Leading Museums, Museum Leaders

Museum rivalry on display in Paris

Source: Fondation Louis Vuitton.

Adam Sage, Francois Pinault and Bernard Arnault put museum rivalry on display, The Australian, 30 June 2017

A little antagonism can go a long way, as Parisian art-lovers are discovering. Consider the cultural benefits of the bitter enmity between French luxury goods tycoons Francois Pinault and Bernard Arnault.

The multi-billionaires have long fought each other for supremacy in the worlds of designer handbags, haute-couture frocks and pricey perfumes. Now they are vying to see who can create the biggest and best museum.

The latest blow was struck on Wednesday by Pinault, the 80-year-old owner of the Gucci and Alexander McQueen brands, who unveiled a model of the €108 million ($160m) contemporary art museum he plans for Paris. Pinault, a renowned collector, says his museum, which will be housed in the former commodities exchange, will “enable Paris to reinforce its place on the international artistic scene”.

In addition — and this may be his greatest motivation — the Collection Pinault-Paris, will enable him to get one over on his rival.

Arnault, owner of LVMH, opened his own museum in the Bois de Boulogne at a cost of about €100m two years ago. The Fondation Louis Vuitton is in a stunning building designed by American architect Frank Gehry and contains works by Gilbert & George and Jean-Michel Basquiat.

Arnault is used to being top dog. His fortune is estimated at $53.6 billion, compared with $21.4bn for Pinault. Arnault assumed his museum would give him a cultural pre-eminence to go with his commercial clout but it has not worked out that way.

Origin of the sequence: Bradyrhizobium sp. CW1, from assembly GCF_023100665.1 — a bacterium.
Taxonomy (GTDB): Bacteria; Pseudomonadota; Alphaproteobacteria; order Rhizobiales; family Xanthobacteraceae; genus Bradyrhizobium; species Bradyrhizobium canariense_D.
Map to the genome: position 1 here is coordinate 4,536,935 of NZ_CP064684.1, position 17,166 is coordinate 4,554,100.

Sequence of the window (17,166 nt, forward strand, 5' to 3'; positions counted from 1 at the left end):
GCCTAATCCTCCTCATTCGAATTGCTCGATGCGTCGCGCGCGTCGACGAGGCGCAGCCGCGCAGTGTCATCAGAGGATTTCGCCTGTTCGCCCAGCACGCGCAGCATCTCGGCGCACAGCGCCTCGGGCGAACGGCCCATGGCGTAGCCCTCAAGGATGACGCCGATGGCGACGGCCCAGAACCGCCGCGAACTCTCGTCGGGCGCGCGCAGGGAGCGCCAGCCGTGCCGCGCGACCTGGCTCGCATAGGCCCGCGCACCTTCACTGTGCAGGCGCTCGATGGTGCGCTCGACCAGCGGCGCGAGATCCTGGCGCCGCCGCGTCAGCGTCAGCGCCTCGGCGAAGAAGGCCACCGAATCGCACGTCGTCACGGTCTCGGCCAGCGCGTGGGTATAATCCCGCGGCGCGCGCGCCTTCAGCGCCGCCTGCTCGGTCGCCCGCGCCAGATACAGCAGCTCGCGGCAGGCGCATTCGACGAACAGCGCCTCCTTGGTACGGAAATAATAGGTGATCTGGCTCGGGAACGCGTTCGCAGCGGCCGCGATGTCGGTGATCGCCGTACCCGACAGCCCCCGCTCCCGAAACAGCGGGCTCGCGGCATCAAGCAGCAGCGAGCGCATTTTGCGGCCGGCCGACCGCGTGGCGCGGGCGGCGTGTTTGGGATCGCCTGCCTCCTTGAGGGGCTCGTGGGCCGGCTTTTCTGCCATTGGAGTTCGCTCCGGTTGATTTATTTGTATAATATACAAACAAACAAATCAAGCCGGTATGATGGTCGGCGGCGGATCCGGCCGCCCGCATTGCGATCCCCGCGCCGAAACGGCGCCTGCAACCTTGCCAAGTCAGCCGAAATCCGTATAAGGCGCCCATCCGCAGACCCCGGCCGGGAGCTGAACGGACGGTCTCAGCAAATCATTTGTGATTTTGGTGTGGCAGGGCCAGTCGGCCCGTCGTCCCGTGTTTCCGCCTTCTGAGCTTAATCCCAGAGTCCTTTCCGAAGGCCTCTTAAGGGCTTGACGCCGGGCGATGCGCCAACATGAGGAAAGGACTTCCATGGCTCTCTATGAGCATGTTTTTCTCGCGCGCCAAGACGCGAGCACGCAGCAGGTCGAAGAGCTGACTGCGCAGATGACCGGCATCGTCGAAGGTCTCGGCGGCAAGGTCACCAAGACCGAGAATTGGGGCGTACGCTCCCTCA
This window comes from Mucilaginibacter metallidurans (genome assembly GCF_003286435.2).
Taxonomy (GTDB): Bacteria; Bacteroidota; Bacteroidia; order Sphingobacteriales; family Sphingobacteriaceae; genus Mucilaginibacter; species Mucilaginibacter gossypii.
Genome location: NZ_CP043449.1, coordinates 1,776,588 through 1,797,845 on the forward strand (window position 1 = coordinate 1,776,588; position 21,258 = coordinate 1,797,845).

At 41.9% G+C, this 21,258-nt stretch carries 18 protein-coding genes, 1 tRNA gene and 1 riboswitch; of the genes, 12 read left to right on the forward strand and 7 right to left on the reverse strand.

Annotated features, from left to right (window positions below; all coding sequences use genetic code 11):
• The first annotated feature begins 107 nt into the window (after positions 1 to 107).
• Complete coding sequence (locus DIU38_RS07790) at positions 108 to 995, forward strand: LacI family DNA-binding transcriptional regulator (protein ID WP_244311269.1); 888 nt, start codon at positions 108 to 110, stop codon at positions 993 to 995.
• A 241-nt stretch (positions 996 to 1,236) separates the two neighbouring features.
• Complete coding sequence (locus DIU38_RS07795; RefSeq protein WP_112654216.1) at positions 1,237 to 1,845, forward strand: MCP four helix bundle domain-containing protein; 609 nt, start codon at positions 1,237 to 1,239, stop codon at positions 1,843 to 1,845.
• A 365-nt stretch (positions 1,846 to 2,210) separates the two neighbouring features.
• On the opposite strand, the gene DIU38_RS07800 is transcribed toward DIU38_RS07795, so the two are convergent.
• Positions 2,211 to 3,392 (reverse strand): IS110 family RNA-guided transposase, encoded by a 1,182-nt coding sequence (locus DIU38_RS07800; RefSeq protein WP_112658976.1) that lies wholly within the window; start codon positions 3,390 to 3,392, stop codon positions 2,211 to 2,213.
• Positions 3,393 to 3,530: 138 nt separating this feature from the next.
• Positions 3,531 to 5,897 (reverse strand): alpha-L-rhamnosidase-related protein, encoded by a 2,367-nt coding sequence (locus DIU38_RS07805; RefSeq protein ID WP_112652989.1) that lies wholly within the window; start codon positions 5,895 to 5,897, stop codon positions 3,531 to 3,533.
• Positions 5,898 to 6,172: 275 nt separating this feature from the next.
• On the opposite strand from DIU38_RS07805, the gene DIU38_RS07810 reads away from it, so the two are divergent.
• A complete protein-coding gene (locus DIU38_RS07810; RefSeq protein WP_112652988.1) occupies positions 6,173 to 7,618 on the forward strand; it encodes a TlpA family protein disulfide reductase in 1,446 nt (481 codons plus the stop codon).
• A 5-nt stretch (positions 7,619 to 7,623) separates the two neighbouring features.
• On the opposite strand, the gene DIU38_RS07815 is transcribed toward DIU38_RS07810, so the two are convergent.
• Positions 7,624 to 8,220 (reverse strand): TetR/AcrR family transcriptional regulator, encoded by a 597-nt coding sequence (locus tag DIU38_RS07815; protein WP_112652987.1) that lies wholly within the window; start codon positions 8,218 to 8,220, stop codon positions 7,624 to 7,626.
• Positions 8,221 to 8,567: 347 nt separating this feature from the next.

Didier Rykner, editor of art website La Tribune de l’Art, says: “In the Arnault-Pinault competition, the latter is undoubtedly best when it comes to heritage.” He praises Pinault for siting his museum in one of Paris’s finest but least known buildings, the Bourse de commerce. Japanese architect Tadao Ando will be in charge of transforming the 18th-century building. The works that will go in the museum, which is due to open in 2019, have yet to be unveiled but Pinault’s immense private collection includes pieces by Damien Hirst, Diana Thater and Mark Rothko.

Pinault says that with Francois-Henri, his son, who is married to actress Salma Hayek, and Francois Jr, his grandson, he will fund the museum to the tune of €10m a year for the next 50 years. What is more, he says he will do it without demanding the tax breaks Arnault received for his museum. “I didn’t want people to say the state had financed my artistic whims whilst others die of hunger,” he says.

The Times

Council of Australasian Museum Directors c/o Mr Brian Oldman, South Australian Museum PO Box 234 Adelaide, South Australia 5001 Australia, © CAMD 2022
Disclaimer: The content of this website is provided for information purposes only and is not intended as a substitute for professional advice. No claim is made as to the accuracy or authenticity of the content of the website. The Council of Australasian Museum Directors does not accept any liability to any person for the information or advice (or the use of such information or advice) which is provided on this website. The information on our website is provided on the basis that all persons accessing the site undertake responsibility for assessing the relevance and accuracy of its content. No responsibility is taken for any information or services which may appear on any linked web sites. Hostgator.